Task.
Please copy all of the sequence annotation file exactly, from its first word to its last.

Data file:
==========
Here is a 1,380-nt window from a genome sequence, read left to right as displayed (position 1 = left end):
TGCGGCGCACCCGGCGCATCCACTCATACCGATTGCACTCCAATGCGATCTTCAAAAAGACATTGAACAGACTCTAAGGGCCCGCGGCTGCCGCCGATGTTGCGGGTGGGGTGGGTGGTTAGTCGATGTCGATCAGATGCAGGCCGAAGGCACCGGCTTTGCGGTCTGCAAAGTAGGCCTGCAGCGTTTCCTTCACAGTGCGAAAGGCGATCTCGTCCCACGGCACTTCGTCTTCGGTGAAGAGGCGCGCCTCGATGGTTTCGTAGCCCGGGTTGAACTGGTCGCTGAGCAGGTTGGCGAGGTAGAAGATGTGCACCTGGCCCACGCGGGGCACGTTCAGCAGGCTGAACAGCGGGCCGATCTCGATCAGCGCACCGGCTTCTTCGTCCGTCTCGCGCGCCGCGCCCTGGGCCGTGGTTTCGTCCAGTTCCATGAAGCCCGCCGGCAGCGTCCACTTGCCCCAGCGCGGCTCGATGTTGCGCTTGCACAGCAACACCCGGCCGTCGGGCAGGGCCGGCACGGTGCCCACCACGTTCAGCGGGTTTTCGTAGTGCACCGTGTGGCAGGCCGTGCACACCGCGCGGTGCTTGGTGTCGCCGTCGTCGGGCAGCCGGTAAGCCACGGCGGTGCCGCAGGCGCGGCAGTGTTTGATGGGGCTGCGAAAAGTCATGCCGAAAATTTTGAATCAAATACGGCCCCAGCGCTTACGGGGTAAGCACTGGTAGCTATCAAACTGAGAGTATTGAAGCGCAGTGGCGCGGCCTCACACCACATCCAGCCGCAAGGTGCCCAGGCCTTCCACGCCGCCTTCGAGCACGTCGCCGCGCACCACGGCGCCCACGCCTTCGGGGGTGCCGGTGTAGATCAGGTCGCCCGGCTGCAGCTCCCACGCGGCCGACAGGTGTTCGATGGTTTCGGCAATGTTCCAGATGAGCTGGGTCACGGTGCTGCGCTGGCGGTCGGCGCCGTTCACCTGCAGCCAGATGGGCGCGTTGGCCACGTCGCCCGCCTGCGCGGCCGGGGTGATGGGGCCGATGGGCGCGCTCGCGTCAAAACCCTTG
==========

Here is a 1,380-nt window from a genome sequence, read left to right as displayed (position 1 = left end):
TGCGGCGCACCCGGCGCATCCACTCATACCGATTGCACTCCAATGCGATCTTCAAAAAGACATTGAACAGACTCTAAGGGCCCGCGGCTGCCGCCGATGTTGCGGGTGGGGTGGGTGGTTAGTCGATGTCGATCAGATGCAGGCCGAAGGCACCGGCTTTGCGGTCTGCAAAGTAGGCCTGCAGCGTTTCCTTCACAGTGCGAAAGGCGATCTCGTCCCACGGCACTTCGTCTTCGGTGAAGAGGCGCGCCTCGATGGTTTCGTAGCCCGGGTTGAACTGGTCGCTGAGCAGGTTGGCGAGGTAGAAGATGTGCACCTGGCCCACGCGGGGCACGTTCAGCAGGCTGAACAGCGGGCCGATCTCGATCAGCGCACCGGCTTCTTCGTCCGTCTCGCGCGCCGCGCCCTGGGCCGTGGTTTCGTCCAGTTCCATGAAGCCCGCCGGCAGCGTCCACTTGCCCCAGCGCGGCTCGATGTTGCGCTTGCACAGCAACACCCGGCCGTCGGGCAGGGCCGGCACGGTGCCCACCACGTTCAGCGGGTTTTCGTAGTGCACCGTGTGGCAGGCCGTGCACACCGCGCGGTGCTTGGTGTCGCCGTCGTCGGGCAGCCGGTAAGCCACGGCGGTGCCGCAGGCGCGGCAGTGTTTGATGGGGCTGCGAAAAGTCATGCCGAAAATTTTGAATCAAATACGGCCCCAGCGCTTACGGGGTAAGCACTGGTAGCTATCAAACTGAGAGTATTGAAGCGCAGTGGCGCGGCCTCACACCACATCCAGCCGCAAGGTGCCCAGGCCTTCCACGCCGCCTTCGAGCACGTCGCCGCGCACCACGGCGCCCACGCCTTCGGGGGTGCCGGTGTAGATCAGGTCGCCCGGCTGCAGCTCCCACGCGGCCGACAGGTGTTCGATGGTTTCGGCAATGTTCCAGATGAGCTGGGTCACGGTGCTGCGCTGGCGGTCGGCGCCGTTCACCTGCAGCCAGATGGGCGCGTTGGCCACGTCGCCCGCCTGCGCGGCCGGGGTGATGGGGCCGATGGGCGCGCTCGCGTCAAAACCCTTG